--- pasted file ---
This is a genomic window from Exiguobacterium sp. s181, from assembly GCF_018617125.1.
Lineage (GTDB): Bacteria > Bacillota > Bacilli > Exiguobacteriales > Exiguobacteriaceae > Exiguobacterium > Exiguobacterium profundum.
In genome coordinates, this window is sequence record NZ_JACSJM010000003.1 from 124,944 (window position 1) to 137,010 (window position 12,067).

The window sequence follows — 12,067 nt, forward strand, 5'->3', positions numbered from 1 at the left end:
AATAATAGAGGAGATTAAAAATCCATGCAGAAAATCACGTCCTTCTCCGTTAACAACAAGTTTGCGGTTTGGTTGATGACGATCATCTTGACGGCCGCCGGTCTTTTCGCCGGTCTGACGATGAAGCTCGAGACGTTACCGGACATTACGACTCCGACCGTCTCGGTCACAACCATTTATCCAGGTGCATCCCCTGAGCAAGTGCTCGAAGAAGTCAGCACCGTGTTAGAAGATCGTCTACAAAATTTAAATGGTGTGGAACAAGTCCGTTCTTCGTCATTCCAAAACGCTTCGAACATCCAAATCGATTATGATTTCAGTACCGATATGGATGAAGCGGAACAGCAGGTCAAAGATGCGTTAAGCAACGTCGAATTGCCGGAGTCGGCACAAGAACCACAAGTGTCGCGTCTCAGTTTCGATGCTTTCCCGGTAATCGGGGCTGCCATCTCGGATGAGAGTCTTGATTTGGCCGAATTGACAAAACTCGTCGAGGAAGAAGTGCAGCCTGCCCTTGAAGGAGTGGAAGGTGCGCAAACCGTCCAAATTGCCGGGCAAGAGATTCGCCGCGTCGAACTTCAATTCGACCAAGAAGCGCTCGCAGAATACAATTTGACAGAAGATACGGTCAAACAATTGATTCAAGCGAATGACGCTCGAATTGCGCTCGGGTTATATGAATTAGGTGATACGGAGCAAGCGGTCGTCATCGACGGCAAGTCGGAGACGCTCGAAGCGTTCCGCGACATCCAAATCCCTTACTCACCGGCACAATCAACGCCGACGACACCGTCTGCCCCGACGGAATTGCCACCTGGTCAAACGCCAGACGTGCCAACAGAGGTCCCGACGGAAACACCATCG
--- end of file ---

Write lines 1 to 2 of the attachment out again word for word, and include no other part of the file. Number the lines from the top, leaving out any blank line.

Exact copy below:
This is a genomic window from Exiguobacterium sp. s181, from assembly GCF_018617125.1.
Lineage (GTDB): Bacteria > Bacillota > Bacilli > Exiguobacteriales > Exiguobacteriaceae > Exiguobacterium > Exiguobacterium profundum.